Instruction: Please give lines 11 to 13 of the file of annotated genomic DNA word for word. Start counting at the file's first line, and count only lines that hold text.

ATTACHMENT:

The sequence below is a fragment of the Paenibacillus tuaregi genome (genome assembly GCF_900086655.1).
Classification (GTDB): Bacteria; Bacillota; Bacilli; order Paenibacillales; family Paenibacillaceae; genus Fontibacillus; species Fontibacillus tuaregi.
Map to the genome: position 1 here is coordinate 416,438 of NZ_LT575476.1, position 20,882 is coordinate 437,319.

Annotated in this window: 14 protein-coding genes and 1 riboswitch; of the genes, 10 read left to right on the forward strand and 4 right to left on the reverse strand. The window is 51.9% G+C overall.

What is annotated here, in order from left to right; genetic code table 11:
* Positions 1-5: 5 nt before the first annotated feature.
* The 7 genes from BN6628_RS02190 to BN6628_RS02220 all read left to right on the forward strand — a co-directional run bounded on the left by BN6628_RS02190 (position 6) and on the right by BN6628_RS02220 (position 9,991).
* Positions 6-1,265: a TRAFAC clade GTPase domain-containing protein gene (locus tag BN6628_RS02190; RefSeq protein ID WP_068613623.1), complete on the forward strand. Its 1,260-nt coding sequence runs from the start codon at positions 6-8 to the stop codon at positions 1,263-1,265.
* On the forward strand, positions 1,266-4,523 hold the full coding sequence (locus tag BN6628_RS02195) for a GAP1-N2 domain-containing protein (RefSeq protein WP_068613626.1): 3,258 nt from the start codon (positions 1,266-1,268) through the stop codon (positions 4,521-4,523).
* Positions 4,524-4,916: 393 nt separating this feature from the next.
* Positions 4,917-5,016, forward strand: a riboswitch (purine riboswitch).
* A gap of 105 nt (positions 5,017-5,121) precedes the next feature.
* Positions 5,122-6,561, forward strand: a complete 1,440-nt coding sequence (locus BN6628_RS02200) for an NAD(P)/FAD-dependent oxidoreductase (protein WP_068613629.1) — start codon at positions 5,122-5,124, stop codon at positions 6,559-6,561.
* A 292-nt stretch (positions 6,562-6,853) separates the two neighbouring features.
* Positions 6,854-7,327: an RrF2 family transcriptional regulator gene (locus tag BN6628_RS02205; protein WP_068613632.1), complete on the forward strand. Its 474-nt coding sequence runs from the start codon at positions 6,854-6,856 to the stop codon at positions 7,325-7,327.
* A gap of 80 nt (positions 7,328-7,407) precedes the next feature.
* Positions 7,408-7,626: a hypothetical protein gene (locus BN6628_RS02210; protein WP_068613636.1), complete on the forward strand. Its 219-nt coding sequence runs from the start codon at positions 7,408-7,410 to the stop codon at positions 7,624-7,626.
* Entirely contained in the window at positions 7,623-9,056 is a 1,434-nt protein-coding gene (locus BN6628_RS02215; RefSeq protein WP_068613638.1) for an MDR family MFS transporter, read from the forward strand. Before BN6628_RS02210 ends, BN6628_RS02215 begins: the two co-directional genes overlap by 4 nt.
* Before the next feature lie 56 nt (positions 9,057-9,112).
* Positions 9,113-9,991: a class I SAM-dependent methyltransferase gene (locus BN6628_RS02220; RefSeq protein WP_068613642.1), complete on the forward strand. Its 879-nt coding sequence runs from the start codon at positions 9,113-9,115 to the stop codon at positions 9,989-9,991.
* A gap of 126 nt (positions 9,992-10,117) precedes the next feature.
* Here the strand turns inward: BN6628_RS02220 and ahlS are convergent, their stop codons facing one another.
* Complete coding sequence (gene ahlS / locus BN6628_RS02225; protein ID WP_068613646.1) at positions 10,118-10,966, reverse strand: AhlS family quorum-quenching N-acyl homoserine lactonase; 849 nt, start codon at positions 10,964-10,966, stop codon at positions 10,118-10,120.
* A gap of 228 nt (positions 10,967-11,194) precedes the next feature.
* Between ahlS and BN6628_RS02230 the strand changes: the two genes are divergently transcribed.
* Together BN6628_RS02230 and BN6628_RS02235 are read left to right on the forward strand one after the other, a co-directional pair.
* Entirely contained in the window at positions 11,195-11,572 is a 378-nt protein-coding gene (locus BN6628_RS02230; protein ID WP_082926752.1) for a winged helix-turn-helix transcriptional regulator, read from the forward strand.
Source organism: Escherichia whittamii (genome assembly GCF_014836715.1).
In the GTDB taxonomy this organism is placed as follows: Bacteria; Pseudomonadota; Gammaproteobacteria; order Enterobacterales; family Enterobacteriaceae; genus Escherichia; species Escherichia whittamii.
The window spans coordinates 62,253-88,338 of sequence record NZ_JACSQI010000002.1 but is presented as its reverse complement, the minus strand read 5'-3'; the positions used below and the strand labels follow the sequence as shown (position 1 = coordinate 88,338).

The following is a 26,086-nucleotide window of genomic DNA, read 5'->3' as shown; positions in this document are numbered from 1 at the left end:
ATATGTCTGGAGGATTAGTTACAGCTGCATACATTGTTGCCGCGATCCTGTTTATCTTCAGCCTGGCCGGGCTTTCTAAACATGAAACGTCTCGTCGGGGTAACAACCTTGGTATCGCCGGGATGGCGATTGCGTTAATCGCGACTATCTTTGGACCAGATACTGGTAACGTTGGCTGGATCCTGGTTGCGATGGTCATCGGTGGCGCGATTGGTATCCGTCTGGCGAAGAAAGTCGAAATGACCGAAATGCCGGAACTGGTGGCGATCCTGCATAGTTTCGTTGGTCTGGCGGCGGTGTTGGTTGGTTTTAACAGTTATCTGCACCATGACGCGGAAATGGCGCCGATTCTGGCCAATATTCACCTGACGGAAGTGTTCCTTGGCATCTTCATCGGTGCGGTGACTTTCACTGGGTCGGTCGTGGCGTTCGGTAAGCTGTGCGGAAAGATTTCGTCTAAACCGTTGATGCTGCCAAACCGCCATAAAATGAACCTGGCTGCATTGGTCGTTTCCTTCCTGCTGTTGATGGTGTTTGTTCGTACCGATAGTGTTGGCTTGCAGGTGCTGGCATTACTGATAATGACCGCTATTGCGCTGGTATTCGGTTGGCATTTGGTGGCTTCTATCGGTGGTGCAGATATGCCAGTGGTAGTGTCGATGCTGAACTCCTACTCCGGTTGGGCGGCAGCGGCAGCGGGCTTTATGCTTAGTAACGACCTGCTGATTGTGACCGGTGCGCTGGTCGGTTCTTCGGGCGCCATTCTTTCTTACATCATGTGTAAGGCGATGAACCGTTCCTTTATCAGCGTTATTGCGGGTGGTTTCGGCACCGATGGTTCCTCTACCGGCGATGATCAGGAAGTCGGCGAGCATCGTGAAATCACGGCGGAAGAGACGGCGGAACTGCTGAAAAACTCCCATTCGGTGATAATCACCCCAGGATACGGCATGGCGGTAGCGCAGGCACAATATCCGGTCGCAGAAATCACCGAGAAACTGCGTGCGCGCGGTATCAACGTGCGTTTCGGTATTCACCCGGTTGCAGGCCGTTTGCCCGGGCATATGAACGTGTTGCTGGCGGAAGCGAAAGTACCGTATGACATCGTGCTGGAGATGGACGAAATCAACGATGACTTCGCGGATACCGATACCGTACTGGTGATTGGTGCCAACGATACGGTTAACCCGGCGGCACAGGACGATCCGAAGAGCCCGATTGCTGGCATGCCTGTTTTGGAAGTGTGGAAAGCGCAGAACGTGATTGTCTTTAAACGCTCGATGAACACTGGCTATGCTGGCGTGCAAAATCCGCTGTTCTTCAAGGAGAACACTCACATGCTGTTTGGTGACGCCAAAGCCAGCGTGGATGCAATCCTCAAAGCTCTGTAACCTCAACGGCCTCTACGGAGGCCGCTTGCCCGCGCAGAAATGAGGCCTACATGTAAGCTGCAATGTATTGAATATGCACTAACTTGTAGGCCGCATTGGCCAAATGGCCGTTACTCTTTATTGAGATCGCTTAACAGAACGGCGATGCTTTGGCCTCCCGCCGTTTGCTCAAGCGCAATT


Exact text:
* Positions 4,917-5,016, forward strand: a riboswitch (purine riboswitch).
* A gap of 105 nt (positions 5,017-5,121) precedes the next feature.
* Positions 5,122-6,561, forward strand: a complete 1,440-nt coding sequence (locus BN6628_RS02200) for an NAD(P)/FAD-dependent oxidoreductase (protein WP_068613629.1) — start codon at positions 5,122-5,124, stop codon at positions 6,559-6,561.